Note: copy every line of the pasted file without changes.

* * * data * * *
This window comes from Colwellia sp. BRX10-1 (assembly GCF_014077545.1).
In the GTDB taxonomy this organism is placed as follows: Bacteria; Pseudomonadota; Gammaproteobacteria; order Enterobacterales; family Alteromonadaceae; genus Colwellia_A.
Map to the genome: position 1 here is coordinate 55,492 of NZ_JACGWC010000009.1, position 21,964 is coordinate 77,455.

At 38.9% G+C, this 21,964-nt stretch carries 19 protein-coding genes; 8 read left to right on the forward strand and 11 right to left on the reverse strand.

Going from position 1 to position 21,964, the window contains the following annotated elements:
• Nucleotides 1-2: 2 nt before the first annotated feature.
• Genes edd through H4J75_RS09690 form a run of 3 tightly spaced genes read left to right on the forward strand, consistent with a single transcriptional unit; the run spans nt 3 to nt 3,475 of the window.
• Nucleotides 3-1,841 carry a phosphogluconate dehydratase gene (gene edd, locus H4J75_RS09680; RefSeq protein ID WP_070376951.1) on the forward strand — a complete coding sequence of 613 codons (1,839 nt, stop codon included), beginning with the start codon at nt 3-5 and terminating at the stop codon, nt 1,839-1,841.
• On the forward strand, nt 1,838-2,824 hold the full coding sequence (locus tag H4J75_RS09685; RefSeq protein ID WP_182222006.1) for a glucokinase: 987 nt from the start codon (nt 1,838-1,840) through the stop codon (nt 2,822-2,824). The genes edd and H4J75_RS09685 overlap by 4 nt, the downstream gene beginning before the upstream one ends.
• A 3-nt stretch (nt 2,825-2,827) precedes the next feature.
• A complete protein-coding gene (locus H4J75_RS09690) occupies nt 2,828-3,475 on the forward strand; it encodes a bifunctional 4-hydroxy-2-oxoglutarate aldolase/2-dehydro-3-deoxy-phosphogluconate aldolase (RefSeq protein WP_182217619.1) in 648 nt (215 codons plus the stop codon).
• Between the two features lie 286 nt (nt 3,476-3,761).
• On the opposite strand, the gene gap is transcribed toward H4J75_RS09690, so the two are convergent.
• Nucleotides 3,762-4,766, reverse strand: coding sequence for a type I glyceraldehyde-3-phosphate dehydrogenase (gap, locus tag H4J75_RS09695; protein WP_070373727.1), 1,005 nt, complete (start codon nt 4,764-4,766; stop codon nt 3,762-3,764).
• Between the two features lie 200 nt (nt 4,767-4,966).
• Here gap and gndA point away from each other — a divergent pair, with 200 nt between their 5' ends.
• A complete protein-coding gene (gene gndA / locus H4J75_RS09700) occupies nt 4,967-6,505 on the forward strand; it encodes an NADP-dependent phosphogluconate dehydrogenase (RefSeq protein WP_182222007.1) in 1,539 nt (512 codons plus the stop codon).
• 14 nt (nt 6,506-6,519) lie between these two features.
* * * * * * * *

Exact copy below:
This window comes from Colwellia sp. BRX10-1 (assembly GCF_014077545.1).
In the GTDB taxonomy this organism is placed as follows: Bacteria; Pseudomonadota; Gammaproteobacteria; order Enterobacterales; family Alteromonadaceae; genus Colwellia_A.
Map to the genome: position 1 here is coordinate 55,492 of NZ_JACGWC010000009.1, position 21,964 is coordinate 77,455.

At 38.9% G+C, this 21,964-nt stretch carries 19 protein-coding genes; 8 read left to right on the forward strand and 11 right to left on the reverse strand.

Going from position 1 to position 21,964, the window contains the following annotated elements:
• Nucleotides 1-2: 2 nt before the first annotated feature.
• Genes edd through H4J75_RS09690 form a run of 3 tightly spaced genes read left to right on the forward strand, consistent with a single transcriptional unit; the run spans nt 3 to nt 3,475 of the window.
• Nucleotides 3-1,841 carry a phosphogluconate dehydratase gene (gene edd, locus H4J75_RS09680; RefSeq protein ID WP_070376951.1) on the forward strand — a complete coding sequence of 613 codons (1,839 nt, stop codon included), beginning with the start codon at nt 3-5 and terminating at the stop codon, nt 1,839-1,841.
• On the forward strand, nt 1,838-2,824 hold the full coding sequence (locus tag H4J75_RS09685; RefSeq protein ID WP_182222006.1) for a glucokinase: 987 nt from the start codon (nt 1,838-1,840) through the stop codon (nt 2,822-2,824). The genes edd and H4J75_RS09685 overlap by 4 nt, the downstream gene beginning before the upstream one ends.
• A 3-nt stretch (nt 2,825-2,827) precedes the next feature.
• A complete protein-coding gene (locus H4J75_RS09690) occupies nt 2,828-3,475 on the forward strand; it encodes a bifunctional 4-hydroxy-2-oxoglutarate aldolase/2-dehydro-3-deoxy-phosphogluconate aldolase (RefSeq protein WP_182217619.1) in 648 nt (215 codons plus the stop codon).
• Between the two features lie 286 nt (nt 3,476-3,761).
• On the opposite strand, the gene gap is transcribed toward H4J75_RS09690, so the two are convergent.
• Nucleotides 3,762-4,766, reverse strand: coding sequence for a type I glyceraldehyde-3-phosphate dehydrogenase (gap, locus tag H4J75_RS09695; protein WP_070373727.1), 1,005 nt, complete (start codon nt 4,764-4,766; stop codon nt 3,762-3,764).
• Between the two features lie 200 nt (nt 4,767-4,966).
• Here gap and gndA point away from each other — a divergent pair, with 200 nt between their 5' ends.
• A complete protein-coding gene (gene gndA / locus H4J75_RS09700) occupies nt 4,967-6,505 on the forward strand; it encodes an NADP-dependent phosphogluconate dehydrogenase (RefSeq protein WP_182222007.1) in 1,539 nt (512 codons plus the stop codon).
• 14 nt (nt 6,506-6,519) lie between these two features.